Many years ago when I had the good fortune to work for Ziff-Davis, I read a quote from Bill Ziff about how publishing had changed. I’ve lost the quote but it went something like this:
"It used to be that our business was run by enthusiastic eccentrics—people who worked and lived day in and day out in their markets and hardly even realized that they were running a ‘business,’ in the classical sense, at all."
I brought this idea up speaking to a roomful of publishers at the Niche Magazine Conference in April—that the future may be linked to the past and that the magazines of tomorrow need to be published by independent entrepreneurs and smaller, dedicated companies.
Like Inc. magazine, which was purchased a few years ago by Morningstar founder Joe Mansueto, BusinessWeek under Michael Bloomberg can hopefully enjoy a life beyond the super strict demands of a publically-held company like McGraw-Hill.
Essentially, Michael Bloomberg and Joe Mansueto can afford to ride the economic ups and downs over time and frankly, can also afford to publish at a loss. Even though someone buys a professional sports team telling themselves that they can make it profitable, we all know the real reason is that they are a fan.
If the long-term future of magazines, the short-term will still be wrenching. All the private equity-held companies are reviewing terms with their lenders realizing that these much smaller businesses cannot support the debt. And the industry sea change toward an online world continues to claim many casualties. Yesterday’s shuttering of the former Commercial Property News by Nielsen brought another shudder: at Miller Freeman this David Nussbaum-created title was one of the biggest revenue producers and year-after-year the #1 most profitable title in a field of 60 in the 1990s.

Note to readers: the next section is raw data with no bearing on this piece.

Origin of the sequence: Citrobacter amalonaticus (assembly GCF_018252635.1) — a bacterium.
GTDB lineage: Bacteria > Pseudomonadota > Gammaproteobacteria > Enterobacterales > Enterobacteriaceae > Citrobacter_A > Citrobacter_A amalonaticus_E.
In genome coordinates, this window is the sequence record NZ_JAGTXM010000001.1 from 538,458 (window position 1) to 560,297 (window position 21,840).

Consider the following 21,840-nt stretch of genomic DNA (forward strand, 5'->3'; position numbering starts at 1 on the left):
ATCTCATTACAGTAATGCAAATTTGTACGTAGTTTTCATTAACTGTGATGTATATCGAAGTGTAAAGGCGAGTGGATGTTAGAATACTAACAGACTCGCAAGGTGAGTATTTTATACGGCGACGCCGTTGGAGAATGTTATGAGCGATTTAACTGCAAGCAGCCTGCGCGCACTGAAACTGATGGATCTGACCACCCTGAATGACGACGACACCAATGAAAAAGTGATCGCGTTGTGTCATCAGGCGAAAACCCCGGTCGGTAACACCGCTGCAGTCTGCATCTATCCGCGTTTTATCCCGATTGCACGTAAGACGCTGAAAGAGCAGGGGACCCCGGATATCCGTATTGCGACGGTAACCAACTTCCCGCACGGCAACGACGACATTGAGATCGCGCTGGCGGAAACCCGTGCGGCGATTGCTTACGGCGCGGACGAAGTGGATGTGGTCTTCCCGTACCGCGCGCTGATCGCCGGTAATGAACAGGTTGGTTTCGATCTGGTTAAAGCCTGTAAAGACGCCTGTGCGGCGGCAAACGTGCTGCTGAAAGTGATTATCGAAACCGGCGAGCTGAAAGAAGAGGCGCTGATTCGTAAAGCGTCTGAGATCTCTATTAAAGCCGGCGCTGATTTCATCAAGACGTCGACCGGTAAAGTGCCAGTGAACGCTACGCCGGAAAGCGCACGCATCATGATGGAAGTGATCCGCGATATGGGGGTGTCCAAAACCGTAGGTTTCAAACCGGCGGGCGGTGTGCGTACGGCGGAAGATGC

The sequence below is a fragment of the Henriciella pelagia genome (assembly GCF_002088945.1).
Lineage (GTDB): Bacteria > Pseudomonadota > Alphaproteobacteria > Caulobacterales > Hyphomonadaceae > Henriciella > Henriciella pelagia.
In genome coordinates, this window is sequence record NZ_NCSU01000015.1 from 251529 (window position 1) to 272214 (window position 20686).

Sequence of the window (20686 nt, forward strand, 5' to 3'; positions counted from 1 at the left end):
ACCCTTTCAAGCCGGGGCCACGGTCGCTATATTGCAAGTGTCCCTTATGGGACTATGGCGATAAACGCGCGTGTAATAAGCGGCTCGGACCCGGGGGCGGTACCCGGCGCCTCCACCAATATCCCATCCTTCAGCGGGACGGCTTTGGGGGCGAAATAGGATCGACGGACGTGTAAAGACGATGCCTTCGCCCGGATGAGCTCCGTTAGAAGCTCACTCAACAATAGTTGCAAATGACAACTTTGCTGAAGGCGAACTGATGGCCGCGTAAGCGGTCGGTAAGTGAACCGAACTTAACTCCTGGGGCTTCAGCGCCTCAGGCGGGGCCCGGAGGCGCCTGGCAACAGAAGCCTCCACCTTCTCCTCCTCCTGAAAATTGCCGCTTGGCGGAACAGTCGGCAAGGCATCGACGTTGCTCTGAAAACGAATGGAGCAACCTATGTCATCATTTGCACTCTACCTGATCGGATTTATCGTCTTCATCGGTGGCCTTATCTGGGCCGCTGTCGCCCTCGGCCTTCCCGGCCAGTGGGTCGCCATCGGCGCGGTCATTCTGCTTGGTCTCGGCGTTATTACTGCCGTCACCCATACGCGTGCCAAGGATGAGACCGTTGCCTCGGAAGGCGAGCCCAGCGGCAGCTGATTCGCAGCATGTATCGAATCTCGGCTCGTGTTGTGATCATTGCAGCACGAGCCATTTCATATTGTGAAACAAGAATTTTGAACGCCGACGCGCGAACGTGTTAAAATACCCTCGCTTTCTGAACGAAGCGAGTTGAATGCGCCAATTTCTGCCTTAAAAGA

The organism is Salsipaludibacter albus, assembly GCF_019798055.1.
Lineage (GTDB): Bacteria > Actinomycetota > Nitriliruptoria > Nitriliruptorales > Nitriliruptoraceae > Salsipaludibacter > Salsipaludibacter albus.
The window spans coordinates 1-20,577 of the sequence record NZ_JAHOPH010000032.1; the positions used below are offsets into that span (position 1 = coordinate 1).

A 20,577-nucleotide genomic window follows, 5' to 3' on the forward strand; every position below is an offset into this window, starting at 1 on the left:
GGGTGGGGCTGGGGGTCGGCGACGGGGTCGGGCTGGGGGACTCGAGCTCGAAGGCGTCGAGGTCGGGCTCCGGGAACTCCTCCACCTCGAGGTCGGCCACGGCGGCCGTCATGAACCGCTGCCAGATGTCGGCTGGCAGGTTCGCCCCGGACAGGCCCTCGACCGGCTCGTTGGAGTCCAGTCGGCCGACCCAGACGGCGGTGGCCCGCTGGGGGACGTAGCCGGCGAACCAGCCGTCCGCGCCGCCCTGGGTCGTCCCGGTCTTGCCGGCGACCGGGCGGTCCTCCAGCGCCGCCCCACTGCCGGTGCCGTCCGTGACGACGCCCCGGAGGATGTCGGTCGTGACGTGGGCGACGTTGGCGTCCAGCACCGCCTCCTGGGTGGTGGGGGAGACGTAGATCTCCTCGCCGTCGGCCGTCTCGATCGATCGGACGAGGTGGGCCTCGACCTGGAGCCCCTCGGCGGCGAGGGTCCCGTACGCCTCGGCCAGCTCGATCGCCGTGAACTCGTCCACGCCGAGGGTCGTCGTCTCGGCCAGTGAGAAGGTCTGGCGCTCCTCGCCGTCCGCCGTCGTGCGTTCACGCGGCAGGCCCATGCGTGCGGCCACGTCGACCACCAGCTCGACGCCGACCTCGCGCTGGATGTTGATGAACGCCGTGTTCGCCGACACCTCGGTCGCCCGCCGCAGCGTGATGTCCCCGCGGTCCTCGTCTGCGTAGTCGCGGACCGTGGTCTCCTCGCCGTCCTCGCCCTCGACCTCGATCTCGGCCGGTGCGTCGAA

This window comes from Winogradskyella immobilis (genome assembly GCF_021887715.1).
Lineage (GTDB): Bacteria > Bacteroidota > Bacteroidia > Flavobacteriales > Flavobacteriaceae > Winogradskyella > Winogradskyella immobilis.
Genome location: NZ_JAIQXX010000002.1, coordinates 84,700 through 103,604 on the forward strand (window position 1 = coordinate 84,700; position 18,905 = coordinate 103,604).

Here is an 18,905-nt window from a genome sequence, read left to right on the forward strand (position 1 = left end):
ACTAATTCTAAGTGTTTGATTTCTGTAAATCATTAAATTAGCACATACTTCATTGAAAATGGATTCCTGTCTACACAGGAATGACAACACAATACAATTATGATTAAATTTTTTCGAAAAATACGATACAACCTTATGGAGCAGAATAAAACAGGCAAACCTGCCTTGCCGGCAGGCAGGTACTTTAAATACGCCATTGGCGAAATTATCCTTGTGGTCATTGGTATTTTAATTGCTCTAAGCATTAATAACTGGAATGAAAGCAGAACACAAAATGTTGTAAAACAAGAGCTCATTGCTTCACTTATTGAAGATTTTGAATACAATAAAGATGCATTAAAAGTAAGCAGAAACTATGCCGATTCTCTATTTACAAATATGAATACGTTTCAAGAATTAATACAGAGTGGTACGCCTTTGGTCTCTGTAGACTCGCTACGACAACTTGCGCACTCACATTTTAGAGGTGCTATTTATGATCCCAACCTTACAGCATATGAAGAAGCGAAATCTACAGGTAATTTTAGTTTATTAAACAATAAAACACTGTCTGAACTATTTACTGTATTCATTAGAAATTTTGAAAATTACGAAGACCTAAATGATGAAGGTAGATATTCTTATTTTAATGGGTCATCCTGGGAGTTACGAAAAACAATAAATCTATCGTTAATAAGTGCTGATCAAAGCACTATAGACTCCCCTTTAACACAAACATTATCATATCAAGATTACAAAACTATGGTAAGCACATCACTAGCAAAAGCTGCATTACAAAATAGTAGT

It looks like time to bring on the enthusiastic eccentrics.
EDITOR’S NOTE: There was a lot of buzz about the BusinessWeek acquisition yesterday at the MPA’s Innovation Summit. As one attendee pointed out to me, "Isn’t it crazy that a magazine like BusinessWeek could sell today for a tenth of what Mediabistro sold for only a couple of years ago?" Crazy? Sure. But while Bloomberg’s rumored $2 million to $5 million winning bid seems low, the magazine was said to have lost more than $43 million last year and to carry more than $30 million in debt. That had to be factored into the bottom line.